In Phoenix Ins. Co. v. Brown,' the named insured in a fire policy was Walter Brown. Walter had at one time owned the property insured. He had, however, conveyed it to his divorced wife Elsie, for whom he "was looking after the property," prior to the taking out of this policy. It was not alleged that the defendant's agent (who had previously written other policies on the property in Walter's name at the time Walter was the title-holder) knew of the conveyance to Elsie. After total destruction by fire the defendant refused to pay on the grounds of the lack of insurable interest. The Court of Appeals for the Eastern Section affirmed a judgment against the company.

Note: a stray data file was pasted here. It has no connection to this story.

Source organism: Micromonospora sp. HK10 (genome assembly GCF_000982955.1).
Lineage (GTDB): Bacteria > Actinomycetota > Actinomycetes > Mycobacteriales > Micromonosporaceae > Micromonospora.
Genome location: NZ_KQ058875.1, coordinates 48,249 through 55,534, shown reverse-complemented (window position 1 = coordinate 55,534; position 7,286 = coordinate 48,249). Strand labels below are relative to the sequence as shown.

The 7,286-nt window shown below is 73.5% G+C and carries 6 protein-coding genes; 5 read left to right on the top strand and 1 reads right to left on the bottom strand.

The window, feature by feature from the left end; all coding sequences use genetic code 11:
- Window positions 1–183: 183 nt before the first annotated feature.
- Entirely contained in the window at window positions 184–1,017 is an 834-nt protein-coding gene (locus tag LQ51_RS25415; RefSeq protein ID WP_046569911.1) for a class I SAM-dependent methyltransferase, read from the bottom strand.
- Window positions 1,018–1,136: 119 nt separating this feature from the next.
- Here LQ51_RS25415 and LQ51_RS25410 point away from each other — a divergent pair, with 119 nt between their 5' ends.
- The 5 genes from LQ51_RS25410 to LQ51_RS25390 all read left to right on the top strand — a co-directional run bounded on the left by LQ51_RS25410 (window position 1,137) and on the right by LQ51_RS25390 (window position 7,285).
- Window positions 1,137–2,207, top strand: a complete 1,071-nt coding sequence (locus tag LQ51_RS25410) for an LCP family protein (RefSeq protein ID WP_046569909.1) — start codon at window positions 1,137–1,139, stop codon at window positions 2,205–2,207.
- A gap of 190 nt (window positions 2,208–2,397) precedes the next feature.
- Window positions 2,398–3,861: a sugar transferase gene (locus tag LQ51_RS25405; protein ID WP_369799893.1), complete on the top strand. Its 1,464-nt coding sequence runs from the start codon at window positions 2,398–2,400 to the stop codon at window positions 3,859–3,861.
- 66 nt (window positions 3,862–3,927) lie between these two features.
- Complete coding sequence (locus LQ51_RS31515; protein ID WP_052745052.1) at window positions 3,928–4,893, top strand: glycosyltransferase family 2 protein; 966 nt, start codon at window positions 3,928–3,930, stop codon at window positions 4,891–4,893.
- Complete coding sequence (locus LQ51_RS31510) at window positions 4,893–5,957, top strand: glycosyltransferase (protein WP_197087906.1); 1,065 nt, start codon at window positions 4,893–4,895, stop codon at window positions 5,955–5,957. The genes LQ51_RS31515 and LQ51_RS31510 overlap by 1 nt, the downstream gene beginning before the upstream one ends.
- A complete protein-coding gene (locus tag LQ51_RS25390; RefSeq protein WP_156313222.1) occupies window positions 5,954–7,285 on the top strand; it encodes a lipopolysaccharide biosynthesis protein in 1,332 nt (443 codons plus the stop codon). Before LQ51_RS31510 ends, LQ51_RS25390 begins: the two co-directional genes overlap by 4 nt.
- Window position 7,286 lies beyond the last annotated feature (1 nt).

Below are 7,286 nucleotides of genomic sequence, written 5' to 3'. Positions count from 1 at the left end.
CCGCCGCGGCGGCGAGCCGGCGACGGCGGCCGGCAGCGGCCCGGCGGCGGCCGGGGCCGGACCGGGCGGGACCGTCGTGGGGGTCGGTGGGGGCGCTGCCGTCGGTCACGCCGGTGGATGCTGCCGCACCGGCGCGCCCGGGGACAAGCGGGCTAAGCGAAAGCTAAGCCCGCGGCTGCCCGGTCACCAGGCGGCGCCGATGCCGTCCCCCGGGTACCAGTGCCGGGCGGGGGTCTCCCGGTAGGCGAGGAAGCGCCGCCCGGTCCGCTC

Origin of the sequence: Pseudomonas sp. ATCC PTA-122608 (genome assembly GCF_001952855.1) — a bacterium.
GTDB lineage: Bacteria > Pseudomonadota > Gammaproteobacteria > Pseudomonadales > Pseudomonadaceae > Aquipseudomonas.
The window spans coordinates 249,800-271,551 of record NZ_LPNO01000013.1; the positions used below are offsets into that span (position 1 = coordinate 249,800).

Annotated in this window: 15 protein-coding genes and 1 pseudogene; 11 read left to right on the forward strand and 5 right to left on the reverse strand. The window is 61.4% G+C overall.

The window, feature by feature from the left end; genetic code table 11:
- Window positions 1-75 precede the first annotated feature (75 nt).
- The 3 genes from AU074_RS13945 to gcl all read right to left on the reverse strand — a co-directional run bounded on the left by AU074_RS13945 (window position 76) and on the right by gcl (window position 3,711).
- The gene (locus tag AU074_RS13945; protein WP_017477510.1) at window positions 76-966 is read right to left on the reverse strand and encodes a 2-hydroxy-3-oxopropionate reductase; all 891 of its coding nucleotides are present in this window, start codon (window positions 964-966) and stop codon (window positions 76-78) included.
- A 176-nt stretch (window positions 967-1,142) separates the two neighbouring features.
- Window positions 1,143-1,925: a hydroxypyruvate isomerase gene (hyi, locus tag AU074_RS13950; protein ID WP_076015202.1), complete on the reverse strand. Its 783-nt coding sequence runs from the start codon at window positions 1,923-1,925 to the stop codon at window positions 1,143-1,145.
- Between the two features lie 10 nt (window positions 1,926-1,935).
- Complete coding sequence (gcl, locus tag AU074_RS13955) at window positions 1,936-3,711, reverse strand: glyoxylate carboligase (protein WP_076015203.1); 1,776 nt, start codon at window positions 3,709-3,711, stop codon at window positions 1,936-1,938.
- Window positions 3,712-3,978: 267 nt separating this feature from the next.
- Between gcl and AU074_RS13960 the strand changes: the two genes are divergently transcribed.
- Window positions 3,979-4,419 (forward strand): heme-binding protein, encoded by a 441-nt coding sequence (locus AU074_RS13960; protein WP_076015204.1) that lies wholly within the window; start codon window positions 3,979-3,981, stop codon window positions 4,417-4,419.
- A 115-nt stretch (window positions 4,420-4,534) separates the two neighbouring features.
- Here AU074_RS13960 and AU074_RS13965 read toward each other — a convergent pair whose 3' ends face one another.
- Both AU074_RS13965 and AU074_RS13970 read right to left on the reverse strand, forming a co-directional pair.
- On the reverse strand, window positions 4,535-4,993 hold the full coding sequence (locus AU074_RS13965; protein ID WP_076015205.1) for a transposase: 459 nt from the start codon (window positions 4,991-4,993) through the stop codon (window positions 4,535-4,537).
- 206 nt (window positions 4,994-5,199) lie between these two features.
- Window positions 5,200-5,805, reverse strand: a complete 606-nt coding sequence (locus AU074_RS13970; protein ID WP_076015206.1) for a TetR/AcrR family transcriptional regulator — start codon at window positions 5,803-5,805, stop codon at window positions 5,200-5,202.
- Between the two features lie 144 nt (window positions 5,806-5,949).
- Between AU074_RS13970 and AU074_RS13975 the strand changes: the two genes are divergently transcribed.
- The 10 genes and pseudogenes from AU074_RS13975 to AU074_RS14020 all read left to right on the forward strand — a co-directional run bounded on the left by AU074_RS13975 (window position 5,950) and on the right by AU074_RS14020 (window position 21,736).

The court concluded: "Under the proof in this case, Walter Brown acted as the agent of the owner in looking after the property and keeping it insured. If he had failed to procure insurance he might have been held responsible for the loss and we think, under the authorities above cited and discussed, he had an insurable interest."
Robert N. Covington,
Insurance -- 1964 Tennessee Survey,
18 Vanderbilt Law Review
Available at: https://scholarship.law.vanderbilt.edu/vlr/vol18/iss3/19